By Nancy Spannaus
Nov. 23, 2022—In my Thanksgiving post in COVID-ridden 2020, I asserted that this holiday is not about family, but primarily about our survival as a nation. I wrote:
From the time of the Pilgrims, to George Washington, to Abraham Lincoln, it was about humbly expressing our gratitude for surviving as a nation (or a community), and committing ourselves to use our abundant gifts to create a better future for our fellow man. In the words of my late friend and historian Graham Lowry, we were “giving thanks for a nation.”
Today we would do well to do the same – and prepare ourselves for the hard work of creating a polity that lives up to the ideals which these forefathers, and others, fought to put into effect in our unique nation.
I will not repeat the rest of that post here; I encourage you to read it yourselves. Rather, my intention is to amplify its message in two ways: first, by recalling another significant day of national Thanksgiving; and second, by dwelling on President Washington’s first declaration, issued October 3, 1789.
While the American colonists effectively declared themselves a nation with the Declaration of Independence, it took more than seven years to win recognition of that act by Great Britain. One of the crucial events which dramatized that victory was Evacuation Day, Nov. 25, 1783. That was the day that British occupying troops finally left New York City, and the American flag flew proudly in that city.
This blog featured a vivid description of that momentous day back in 2019, in an article written by the late Pamela Lowry. I recommend it to your attention.
The participants in the celebration that day, and in the several days that followed, were understandably elated, but their behavior also indicates that many had an intimation of the world-historical significance of the event. We are privileged to have a detailed account of the grand dinner held in Fraunces Tavern on the night of the evacuation. It was written by Benjamin Tallmadge, Washington’s Director of Military Intelligence; his hand-written manuscript still exists at the Tavern.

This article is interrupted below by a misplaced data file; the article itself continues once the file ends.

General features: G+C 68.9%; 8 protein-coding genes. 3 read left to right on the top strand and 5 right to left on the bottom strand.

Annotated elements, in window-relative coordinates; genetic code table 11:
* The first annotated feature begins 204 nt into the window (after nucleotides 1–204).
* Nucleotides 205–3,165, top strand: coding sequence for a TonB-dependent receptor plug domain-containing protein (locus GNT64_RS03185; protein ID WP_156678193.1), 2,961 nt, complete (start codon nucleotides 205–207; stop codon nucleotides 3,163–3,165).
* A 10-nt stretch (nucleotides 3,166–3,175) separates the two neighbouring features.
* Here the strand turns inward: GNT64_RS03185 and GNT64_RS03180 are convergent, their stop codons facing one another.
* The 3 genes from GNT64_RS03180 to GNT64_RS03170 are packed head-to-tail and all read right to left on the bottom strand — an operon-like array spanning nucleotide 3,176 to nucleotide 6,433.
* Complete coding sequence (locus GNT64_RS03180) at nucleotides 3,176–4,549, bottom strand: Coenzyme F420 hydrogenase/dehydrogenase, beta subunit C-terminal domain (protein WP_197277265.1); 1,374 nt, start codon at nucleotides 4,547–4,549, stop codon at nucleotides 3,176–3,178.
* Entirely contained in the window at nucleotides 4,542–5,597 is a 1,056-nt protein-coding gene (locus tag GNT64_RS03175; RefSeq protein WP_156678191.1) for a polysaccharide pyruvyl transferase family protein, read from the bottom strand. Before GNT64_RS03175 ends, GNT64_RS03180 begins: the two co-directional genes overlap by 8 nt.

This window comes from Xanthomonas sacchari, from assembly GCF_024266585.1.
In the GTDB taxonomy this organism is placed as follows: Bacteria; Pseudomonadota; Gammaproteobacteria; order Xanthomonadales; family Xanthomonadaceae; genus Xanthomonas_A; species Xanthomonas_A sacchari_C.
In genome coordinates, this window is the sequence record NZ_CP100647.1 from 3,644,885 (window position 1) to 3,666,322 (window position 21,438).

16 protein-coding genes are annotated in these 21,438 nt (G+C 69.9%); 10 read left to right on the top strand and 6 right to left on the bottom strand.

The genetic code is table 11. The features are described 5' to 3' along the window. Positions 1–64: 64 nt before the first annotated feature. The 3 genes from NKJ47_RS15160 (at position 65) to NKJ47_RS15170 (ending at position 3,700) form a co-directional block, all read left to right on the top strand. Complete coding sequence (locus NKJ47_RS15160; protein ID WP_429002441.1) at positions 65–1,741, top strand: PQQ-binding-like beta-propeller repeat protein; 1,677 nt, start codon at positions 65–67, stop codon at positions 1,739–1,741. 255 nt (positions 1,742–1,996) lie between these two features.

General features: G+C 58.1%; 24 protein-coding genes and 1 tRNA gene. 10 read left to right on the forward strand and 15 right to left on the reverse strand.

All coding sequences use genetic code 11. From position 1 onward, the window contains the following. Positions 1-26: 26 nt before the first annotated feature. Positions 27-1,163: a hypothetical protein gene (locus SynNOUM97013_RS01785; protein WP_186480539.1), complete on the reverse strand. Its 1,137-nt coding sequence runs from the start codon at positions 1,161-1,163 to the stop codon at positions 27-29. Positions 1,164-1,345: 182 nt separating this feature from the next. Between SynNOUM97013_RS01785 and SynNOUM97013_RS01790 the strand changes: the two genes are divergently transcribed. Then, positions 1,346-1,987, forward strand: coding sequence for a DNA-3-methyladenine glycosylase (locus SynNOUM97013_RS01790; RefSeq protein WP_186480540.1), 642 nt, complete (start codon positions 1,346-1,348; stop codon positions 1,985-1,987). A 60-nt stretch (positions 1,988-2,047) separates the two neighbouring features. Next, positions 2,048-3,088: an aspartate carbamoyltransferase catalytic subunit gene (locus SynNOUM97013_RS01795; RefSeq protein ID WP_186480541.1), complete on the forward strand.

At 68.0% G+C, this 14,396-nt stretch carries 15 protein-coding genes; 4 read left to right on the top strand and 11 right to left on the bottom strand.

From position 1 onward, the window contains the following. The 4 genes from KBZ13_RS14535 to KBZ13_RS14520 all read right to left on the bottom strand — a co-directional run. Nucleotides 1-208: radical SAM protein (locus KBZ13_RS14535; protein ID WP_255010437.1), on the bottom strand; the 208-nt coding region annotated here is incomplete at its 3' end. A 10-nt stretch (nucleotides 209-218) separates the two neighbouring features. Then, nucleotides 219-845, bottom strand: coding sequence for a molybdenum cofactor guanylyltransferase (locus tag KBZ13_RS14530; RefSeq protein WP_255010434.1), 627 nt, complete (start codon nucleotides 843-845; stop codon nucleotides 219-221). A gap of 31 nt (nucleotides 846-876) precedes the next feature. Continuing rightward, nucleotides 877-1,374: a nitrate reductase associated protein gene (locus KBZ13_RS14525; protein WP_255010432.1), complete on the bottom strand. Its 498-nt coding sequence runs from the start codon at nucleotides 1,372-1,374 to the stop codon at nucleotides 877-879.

Among the striking details of the event, which was attended by more than 100 guests, is the listing of the 13 toasts which were raised. They were as follows [in the order given, I assume]:
- The United States of America
- His Most Christian Majesty [King Louis XVI]
- The United Netherlands
- The King of Sweden
- The American Army
- The Fleet and Armies of France, which have served in America
- The memory of those Heroes who has fallen for our freedom
- May our country be grateful to her Military children
- May justice support what courage has gained.
- The Vindicators of the rights of mankind in every quarter of the globe.
- May America be an asylum to the persecuted of the earth
- May a close union of the States guard the Temple they have erected to liberty
- May the remembrance of this Day be a lesson to Princes.
Clearly, these were men thinking not only of our debt to our allies, but to the role we had to play at home and abroad in the days and years to come.
Washington’s First Thanksgiving Proclamation
When President Washington issued his first Thanksgiving Proclamation under our new Constitution, he was acting at the request of Congress. The Continental Congress had begun issuing annual proclamations for a Day of Thanksgiving in November or December in 1777, and had continued that practice until 1784. Then, as its last act before adjournment in the fall of 1789, Congress called upon the President to make such a Proclamation again.
The full text of Washington’s message, issued October 3, follows:
Whereas it is the duty of all Nations to acknowledge the providence of Almighty God, to obey His will, to be grateful for His benefits, and humbly to implore His protection and favor, and whereas both Houses of Congress have by their joint Committee requested me “to recommend to the People of the United States a day of public thanksgiving and prayer to be observed by acknowledging with grateful hearts the many signal favors of Almighty God especially by affording them an opportunity peaceably to establish a form of government for their safety and happiness. Now therefore I do recommend and assign Thursday the 26th day of November next to be devoted by the People of these States to the service of that great and glorious Being, who is the beneficent Author of all the good that was, that is, or that will be.